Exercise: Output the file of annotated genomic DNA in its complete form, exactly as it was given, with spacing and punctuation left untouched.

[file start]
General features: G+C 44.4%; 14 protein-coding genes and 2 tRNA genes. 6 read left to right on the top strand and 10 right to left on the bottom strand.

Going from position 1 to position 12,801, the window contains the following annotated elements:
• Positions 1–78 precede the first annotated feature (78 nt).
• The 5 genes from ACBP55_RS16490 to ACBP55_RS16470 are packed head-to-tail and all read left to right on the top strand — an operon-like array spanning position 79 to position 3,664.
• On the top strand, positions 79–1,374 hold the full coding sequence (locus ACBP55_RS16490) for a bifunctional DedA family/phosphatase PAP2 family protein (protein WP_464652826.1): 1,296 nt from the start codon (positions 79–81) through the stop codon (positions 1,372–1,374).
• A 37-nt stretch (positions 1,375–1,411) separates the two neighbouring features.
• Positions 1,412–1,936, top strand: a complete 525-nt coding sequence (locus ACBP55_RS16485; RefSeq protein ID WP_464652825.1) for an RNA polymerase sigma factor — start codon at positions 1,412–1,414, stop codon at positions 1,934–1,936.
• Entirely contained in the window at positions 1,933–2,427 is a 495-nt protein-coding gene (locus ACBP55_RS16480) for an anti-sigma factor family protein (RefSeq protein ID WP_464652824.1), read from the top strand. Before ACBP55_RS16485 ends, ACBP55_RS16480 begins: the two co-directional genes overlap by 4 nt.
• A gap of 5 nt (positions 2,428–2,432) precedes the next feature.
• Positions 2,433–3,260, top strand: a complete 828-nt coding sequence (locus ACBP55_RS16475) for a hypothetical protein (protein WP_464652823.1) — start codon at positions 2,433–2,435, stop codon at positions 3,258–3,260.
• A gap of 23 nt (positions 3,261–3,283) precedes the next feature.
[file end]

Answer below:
General features: G+C 44.4%; 14 protein-coding genes and 2 tRNA genes. 6 read left to right on the top strand and 10 right to left on the bottom strand.

Going from position 1 to position 12,801, the window contains the following annotated elements:
• Positions 1–78 precede the first annotated feature (78 nt).
• The 5 genes from ACBP55_RS16490 to ACBP55_RS16470 are packed head-to-tail and all read left to right on the top strand — an operon-like array spanning position 79 to position 3,664.
• On the top strand, positions 79–1,374 hold the full coding sequence (locus ACBP55_RS16490) for a bifunctional DedA family/phosphatase PAP2 family protein (protein WP_464652826.1): 1,296 nt from the start codon (positions 79–81) through the stop codon (positions 1,372–1,374).
• A 37-nt stretch (positions 1,375–1,411) separates the two neighbouring features.
• Positions 1,412–1,936, top strand: a complete 525-nt coding sequence (locus ACBP55_RS16485; RefSeq protein ID WP_464652825.1) for an RNA polymerase sigma factor — start codon at positions 1,412–1,414, stop codon at positions 1,934–1,936.
• Entirely contained in the window at positions 1,933–2,427 is a 495-nt protein-coding gene (locus ACBP55_RS16480) for an anti-sigma factor family protein (RefSeq protein ID WP_464652824.1), read from the top strand. Before ACBP55_RS16485 ends, ACBP55_RS16480 begins: the two co-directional genes overlap by 4 nt.
• A gap of 5 nt (positions 2,428–2,432) precedes the next feature.
• Positions 2,433–3,260, top strand: a complete 828-nt coding sequence (locus ACBP55_RS16475) for a hypothetical protein (protein WP_464652823.1) — start codon at positions 2,433–2,435, stop codon at positions 3,258–3,260.
• A gap of 23 nt (positions 3,261–3,283) precedes the next feature.